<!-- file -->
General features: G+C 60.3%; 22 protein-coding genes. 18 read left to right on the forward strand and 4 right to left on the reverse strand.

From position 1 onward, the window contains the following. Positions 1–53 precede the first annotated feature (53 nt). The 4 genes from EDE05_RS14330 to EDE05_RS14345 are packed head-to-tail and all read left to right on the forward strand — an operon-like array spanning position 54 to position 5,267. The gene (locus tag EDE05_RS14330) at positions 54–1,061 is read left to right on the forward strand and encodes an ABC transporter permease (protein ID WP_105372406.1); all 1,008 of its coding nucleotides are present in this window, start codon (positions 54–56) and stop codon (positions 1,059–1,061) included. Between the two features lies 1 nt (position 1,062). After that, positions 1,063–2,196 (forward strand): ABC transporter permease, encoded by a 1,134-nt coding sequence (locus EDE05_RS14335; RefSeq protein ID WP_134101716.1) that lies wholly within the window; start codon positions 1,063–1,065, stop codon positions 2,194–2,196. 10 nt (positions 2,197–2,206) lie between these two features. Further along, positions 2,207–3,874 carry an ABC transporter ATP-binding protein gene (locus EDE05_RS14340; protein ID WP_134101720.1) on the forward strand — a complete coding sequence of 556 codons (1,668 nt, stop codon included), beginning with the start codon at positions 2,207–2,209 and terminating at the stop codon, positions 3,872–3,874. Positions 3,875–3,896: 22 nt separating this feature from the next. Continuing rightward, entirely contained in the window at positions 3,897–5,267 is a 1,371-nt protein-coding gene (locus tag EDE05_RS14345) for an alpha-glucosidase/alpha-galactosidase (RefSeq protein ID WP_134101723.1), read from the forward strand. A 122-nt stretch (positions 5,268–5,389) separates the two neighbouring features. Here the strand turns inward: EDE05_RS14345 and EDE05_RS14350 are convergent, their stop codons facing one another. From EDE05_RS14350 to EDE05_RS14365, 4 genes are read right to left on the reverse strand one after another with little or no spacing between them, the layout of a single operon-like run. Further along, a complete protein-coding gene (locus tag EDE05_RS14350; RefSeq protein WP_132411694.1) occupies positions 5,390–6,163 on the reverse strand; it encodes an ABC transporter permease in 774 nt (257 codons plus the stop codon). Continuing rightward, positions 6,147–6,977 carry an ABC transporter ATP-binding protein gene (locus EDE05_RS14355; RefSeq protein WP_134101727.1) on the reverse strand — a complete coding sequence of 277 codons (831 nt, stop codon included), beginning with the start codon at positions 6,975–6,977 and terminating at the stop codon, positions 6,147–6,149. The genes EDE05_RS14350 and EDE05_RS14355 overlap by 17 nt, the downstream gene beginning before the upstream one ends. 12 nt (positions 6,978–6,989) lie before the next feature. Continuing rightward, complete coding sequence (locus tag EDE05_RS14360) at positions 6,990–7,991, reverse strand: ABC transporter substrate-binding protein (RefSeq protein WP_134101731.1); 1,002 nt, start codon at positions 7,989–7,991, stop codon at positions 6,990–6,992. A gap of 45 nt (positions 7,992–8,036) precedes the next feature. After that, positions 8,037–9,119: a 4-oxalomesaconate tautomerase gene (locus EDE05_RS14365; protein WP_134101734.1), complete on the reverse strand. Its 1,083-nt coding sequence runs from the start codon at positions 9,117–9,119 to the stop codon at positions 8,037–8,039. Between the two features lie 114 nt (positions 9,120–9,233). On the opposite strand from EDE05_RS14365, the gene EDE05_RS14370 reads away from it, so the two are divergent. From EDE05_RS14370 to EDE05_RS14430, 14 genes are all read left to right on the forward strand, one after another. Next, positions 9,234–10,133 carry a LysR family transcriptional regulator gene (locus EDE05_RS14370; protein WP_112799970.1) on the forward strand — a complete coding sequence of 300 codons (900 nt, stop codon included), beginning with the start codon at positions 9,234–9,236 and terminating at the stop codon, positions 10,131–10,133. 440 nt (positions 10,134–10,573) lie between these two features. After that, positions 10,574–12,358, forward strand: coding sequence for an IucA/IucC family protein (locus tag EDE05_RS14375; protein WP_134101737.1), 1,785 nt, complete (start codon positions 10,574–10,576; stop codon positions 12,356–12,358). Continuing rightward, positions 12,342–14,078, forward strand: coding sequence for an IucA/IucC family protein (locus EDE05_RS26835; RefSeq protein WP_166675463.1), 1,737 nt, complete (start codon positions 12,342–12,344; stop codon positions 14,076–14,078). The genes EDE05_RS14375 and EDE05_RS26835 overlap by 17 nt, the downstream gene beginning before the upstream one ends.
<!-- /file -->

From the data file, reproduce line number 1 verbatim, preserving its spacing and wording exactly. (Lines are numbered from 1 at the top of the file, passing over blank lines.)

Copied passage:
General features: G+C 60.3%; 22 protein-coding genes. 18 read left to right on the forward strand and 4 right to left on the reverse strand.